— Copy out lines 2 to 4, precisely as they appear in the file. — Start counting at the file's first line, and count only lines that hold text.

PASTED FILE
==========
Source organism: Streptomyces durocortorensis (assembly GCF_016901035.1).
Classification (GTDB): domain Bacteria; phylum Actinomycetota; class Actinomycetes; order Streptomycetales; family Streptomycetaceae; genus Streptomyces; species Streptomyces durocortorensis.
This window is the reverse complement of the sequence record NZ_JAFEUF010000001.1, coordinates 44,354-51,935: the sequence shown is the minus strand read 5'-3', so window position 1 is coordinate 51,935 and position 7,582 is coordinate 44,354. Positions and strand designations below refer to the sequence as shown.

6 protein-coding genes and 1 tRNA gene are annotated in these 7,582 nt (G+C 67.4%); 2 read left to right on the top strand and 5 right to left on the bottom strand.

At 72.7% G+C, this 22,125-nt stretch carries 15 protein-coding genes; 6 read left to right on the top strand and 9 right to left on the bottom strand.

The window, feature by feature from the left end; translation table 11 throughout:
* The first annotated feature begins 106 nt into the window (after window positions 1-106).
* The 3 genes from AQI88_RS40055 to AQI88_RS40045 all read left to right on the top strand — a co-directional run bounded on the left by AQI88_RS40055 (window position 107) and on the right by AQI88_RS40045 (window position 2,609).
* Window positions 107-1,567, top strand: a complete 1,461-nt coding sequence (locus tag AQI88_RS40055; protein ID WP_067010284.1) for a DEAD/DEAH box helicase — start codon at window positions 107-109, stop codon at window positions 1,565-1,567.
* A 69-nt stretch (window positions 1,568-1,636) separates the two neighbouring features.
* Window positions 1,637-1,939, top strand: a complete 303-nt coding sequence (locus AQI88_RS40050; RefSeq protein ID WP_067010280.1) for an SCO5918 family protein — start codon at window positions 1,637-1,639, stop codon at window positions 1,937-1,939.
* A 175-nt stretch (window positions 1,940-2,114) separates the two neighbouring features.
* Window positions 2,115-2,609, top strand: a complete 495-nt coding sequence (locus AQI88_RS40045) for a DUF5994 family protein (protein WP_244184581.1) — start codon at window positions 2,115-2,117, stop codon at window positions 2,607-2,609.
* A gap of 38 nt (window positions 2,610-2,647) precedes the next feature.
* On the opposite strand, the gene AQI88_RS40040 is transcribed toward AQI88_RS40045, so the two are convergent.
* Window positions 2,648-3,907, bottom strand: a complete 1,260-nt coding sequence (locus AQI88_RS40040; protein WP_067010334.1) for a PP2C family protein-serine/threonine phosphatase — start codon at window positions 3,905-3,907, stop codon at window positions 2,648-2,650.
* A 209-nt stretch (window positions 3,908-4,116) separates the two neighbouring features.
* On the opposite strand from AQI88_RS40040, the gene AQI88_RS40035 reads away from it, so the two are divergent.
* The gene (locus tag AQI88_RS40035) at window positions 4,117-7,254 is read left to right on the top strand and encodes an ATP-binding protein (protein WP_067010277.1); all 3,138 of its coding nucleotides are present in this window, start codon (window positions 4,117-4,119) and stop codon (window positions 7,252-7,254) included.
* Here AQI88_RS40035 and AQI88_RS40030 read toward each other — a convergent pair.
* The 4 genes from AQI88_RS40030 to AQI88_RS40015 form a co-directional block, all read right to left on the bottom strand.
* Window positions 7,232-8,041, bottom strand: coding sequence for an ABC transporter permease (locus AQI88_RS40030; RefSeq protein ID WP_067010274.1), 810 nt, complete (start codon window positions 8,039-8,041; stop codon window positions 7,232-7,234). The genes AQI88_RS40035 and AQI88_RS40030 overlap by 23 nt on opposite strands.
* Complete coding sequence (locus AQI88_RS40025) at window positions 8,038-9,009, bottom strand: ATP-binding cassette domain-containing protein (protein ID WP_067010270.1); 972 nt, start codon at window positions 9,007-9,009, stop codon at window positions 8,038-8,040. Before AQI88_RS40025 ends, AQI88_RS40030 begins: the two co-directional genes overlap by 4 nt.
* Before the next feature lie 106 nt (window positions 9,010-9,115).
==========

Classification (GTDB): domain Bacteria; phylum Actinomycetota; class Actinomycetes; order Streptomycetales; family Streptomycetaceae; genus Streptomyces; species Streptomyces durocortorensis.
This window is the reverse complement of the sequence record NZ_JAFEUF010000001.1, coordinates 44,354-51,935: the sequence shown is the minus strand read 5'-3', so window position 1 is coordinate 51,935 and position 7,582 is coordinate 44,354. Positions and strand designations below refer to the sequence as shown.

6 protein-coding genes and 1 tRNA gene are annotated in these 7,582 nt (G+C 67.4%); 2 read left to right on the top strand and 5 right to left on the bottom strand.